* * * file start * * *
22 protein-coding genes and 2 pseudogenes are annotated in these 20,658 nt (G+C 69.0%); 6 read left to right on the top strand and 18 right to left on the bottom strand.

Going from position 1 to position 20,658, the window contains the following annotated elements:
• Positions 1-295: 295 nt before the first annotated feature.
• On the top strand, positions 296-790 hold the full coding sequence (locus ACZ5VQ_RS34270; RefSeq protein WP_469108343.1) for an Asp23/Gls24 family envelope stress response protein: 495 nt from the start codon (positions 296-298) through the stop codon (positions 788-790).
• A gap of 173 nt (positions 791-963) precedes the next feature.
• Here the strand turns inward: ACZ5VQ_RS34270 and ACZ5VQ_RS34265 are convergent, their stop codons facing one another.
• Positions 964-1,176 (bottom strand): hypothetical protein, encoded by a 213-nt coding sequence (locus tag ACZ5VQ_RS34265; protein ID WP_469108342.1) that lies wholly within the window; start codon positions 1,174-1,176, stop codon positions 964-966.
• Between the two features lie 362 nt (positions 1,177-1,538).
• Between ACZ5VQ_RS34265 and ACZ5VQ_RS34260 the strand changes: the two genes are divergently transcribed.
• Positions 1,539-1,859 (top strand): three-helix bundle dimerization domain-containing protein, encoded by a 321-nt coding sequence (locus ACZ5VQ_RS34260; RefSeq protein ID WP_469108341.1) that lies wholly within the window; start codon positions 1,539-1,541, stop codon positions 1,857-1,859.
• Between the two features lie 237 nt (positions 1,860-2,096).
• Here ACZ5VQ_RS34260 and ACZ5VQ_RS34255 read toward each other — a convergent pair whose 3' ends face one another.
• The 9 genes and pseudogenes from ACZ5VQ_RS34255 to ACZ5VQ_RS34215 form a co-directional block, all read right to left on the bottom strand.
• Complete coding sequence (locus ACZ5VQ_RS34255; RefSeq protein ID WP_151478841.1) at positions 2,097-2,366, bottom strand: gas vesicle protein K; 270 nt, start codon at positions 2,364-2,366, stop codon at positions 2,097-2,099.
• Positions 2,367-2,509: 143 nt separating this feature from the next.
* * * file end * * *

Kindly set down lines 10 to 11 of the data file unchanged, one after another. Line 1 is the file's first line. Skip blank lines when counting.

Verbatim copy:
• Positions 1,539-1,859 (top strand): three-helix bundle dimerization domain-containing protein, encoded by a 321-nt coding sequence (locus ACZ5VQ_RS34260; RefSeq protein ID WP_469108341.1) that lies wholly within the window; start codon positions 1,539-1,541, stop codon positions 1,857-1,859.
• Between the two features lie 237 nt (positions 1,860-2,096).